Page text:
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11th Hour tax planning - pay less tax, even if you’ve already completed your tax return

Sarah Coles | 22 January 2018 | A A A

You’re about to read press releases, which we’ve written for media use only. They’re not intended for individual investors. They’re not personal advice and don’t include any recommendations.

No recommendation

You’re about to read press releases, which we’ve written for media use only. They’re not intended for individual investors. They’re not personal advice and don’t include any recommendations.

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Danny Cox

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Mobile: 07989672071

  • The self-assessment tax return deadline is midnight on 31 January, but it’s not too late to cut your tax bill for 2016/17 – even if you’ve already submitted your return.
  • You may even be able to cut your tax bill for previous years – going back as far as 2015/16 - if you act fast.
  • You could make a major difference to next year’s return too – and save thousands of pounds if you get cracking before April 5th.

Sarah Coles, Personal Finance Analyst, Hargreaves Lansdown:

"If you’ve left your tax return this late, you could be forgiven for thinking you’ll be lucky to get it done in time at all – let alone find clever ways to cut your tax bill. Meanwhile, if you have submitted your tax return, you could be forgiven for taking a huge sigh of relief and putting it to the back of your mind."

"However, regardless of which camp you are in, you could still save money at the 11th hour by asking yourself a handful of questions."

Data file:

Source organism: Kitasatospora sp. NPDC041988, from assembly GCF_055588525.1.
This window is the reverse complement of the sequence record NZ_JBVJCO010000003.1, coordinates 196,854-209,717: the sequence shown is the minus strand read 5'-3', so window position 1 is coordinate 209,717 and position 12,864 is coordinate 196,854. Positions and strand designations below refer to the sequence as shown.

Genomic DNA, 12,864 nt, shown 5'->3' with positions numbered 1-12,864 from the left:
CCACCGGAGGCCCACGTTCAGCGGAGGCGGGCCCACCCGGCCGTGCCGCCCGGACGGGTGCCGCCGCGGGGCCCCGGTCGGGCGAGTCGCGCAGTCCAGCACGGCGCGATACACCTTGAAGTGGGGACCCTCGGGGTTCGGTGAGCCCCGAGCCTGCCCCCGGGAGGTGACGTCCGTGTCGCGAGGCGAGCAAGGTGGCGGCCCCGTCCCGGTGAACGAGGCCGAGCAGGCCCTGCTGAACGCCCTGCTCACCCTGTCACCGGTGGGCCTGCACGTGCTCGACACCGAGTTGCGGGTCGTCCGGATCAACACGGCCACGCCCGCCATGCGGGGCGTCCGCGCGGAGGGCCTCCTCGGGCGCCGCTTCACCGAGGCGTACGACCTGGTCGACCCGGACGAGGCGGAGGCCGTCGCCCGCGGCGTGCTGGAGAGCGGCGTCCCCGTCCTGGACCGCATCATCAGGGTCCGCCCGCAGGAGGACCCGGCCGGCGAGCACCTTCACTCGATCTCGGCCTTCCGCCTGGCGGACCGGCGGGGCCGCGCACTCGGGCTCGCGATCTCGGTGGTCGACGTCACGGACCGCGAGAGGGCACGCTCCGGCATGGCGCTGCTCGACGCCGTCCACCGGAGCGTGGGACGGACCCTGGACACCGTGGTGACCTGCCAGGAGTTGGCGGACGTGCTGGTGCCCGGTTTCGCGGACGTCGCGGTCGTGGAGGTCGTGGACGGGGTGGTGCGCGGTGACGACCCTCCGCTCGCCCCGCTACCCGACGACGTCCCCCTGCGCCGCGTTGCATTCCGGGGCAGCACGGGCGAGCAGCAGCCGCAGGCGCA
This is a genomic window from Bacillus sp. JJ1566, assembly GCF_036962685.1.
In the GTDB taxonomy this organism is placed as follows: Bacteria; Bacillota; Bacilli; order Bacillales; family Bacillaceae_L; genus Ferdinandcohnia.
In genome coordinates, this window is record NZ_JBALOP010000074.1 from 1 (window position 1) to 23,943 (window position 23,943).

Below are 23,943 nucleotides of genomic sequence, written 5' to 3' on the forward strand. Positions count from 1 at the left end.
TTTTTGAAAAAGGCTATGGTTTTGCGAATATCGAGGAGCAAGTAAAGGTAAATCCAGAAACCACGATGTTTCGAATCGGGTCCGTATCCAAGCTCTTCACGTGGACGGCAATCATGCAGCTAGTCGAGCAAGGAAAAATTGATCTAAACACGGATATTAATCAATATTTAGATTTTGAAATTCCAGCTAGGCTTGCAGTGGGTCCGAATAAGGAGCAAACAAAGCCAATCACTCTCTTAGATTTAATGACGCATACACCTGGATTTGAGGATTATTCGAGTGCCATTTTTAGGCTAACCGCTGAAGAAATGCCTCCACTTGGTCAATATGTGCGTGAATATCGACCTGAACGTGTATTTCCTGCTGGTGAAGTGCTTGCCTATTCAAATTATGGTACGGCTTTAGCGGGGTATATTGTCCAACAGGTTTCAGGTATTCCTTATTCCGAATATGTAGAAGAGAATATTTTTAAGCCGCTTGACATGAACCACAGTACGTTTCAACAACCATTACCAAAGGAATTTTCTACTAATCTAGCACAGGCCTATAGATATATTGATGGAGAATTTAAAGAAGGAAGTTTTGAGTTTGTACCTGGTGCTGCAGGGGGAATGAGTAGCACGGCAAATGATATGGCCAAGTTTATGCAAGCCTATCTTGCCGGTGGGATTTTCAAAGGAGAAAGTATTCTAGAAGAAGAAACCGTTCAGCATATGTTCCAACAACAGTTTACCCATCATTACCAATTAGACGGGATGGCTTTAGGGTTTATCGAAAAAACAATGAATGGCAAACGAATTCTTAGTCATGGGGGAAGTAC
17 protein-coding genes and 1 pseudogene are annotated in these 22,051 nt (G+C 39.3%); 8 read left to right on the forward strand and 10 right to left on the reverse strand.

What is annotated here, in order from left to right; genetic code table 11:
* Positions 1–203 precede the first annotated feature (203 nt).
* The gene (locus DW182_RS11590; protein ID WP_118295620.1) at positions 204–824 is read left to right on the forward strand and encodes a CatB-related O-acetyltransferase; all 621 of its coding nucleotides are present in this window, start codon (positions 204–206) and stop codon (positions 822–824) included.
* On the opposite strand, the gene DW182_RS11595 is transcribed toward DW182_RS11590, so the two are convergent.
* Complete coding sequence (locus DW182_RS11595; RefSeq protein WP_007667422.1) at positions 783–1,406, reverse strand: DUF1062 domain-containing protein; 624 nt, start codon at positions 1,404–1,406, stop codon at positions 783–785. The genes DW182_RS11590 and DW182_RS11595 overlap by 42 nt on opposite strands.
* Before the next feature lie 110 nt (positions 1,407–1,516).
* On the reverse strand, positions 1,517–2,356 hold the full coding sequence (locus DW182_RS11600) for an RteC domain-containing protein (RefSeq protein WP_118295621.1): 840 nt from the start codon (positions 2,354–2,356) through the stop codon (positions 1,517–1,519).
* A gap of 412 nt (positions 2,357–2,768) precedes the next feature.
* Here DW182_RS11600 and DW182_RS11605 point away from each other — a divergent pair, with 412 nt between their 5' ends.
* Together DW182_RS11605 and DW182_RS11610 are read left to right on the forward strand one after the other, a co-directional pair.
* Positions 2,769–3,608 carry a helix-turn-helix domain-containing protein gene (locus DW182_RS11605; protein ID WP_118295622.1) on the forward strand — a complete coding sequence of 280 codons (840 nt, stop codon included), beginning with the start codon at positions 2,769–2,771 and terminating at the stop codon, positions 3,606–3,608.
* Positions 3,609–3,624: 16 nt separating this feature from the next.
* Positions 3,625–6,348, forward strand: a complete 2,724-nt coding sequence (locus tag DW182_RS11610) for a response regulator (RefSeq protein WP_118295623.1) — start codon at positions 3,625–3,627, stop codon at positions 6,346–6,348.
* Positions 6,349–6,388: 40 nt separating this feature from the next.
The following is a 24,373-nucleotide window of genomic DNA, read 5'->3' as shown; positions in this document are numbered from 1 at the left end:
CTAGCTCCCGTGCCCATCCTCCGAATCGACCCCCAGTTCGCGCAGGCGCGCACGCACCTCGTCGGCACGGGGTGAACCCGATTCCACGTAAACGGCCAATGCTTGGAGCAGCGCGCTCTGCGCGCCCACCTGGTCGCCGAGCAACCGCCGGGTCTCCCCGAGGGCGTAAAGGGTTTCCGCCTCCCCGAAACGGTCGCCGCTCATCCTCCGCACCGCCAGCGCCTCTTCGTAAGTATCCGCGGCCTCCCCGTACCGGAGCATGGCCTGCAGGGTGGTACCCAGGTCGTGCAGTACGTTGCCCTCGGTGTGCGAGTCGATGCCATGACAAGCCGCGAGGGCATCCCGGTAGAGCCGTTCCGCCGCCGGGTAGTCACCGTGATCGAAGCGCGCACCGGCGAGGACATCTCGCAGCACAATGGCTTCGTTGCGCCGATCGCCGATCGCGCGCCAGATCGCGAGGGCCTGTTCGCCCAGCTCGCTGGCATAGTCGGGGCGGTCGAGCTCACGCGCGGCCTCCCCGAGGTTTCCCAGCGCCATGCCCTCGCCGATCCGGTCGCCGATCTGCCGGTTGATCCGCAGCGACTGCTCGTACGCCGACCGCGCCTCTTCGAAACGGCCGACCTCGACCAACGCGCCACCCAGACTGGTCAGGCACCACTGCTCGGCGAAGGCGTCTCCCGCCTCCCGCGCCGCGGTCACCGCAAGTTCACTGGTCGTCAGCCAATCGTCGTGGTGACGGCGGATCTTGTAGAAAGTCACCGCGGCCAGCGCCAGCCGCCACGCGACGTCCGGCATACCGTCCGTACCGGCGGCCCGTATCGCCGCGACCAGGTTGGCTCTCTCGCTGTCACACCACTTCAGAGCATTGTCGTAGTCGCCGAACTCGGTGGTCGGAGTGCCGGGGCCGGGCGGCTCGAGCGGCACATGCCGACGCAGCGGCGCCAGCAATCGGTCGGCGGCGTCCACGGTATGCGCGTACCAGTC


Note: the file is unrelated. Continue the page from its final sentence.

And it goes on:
"If you’re yet to submit your return, this could actually make the process easier, and if you have already sent it in, you still have time to cut your bill: you have until the deadline to log back in and make changes."

1. Did I claim any extra tax on pensions?

If you’re a 40% or 45% taxpayer, including pension contributions on your return could significantly reduce your tax bill. It’s in the section under tax reliefs listed as ‘payments to registered pension schemes where basic rate tax relief will be claimed by your pension provider’.

2. Did I do it properly?

The key here is to make sure you enter the gross value of contributions. This isn’t just a total of all the money you paid in: it’s the total of everything you paid in, plus tax relief at 20% on top. Your pension provider will be able to tell you this figure, or you’ll find it on your pension statement.

3. Is there an easier way to claim for the things that were too much trouble?

If you work from home occasionally, or use your own car for work every so often, it can seem like an awful lot of trouble to keep copious records, collect all your bills, and do complex calculations, just to make a relatively modest expenses claim. If you’ve simply ignored these expenses in the past, there are two shortcuts that are well worth knowing about.